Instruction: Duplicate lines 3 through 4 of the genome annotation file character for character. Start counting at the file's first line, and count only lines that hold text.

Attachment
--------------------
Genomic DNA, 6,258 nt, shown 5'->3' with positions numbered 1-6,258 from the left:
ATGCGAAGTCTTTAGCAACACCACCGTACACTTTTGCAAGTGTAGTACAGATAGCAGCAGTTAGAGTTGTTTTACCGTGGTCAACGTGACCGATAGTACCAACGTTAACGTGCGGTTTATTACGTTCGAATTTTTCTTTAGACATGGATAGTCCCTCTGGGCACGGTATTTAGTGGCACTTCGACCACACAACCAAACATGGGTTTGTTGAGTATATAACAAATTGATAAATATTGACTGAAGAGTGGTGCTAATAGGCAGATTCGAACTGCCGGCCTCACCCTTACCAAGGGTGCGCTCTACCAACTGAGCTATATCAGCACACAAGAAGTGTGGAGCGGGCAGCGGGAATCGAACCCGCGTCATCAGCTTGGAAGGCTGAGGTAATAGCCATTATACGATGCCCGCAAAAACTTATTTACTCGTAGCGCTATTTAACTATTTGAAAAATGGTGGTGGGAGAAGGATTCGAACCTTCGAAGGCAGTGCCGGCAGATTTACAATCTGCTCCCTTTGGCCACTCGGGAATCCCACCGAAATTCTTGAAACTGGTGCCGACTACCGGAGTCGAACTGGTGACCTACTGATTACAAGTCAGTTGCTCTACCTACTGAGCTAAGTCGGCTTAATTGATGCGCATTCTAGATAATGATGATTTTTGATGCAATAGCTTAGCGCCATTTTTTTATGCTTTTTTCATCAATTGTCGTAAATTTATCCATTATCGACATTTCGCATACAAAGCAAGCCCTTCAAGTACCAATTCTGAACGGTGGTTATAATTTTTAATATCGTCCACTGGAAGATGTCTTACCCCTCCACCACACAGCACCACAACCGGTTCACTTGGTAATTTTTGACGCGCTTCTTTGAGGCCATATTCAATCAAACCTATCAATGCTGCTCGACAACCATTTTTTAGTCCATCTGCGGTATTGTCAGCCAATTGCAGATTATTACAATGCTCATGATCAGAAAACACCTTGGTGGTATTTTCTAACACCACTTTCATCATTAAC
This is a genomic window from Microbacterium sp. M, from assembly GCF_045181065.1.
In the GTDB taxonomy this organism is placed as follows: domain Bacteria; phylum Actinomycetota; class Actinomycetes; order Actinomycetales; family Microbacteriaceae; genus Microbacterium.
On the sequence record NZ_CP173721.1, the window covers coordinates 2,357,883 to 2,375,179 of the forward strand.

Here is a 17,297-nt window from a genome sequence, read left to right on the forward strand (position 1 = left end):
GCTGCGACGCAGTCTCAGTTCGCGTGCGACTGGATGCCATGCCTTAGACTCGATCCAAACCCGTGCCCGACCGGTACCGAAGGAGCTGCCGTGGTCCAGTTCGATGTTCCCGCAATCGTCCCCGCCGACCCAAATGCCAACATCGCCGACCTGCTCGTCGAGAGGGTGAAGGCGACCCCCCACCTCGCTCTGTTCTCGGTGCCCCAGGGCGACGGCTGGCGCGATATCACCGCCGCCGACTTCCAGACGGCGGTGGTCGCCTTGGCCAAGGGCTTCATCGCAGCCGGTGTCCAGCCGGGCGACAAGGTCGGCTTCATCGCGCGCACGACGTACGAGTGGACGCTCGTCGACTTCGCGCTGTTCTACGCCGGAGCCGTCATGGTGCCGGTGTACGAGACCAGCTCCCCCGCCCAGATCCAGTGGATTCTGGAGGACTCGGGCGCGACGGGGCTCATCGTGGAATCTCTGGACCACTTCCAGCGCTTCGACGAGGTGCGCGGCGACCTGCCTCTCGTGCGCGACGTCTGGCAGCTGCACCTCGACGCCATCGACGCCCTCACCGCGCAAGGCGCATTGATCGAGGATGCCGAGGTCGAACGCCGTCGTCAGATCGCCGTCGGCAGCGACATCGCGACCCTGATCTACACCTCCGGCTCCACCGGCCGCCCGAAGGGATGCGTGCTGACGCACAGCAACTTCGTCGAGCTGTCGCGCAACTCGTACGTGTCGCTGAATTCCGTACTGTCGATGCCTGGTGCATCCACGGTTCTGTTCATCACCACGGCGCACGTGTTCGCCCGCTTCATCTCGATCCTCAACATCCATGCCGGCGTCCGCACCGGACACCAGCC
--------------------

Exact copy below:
This is a genomic window from Microbacterium sp. M, from assembly GCF_045181065.1.
In the GTDB taxonomy this organism is placed as follows: domain Bacteria; phylum Actinomycetota; class Actinomycetes; order Actinomycetales; family Microbacteriaceae; genus Microbacterium.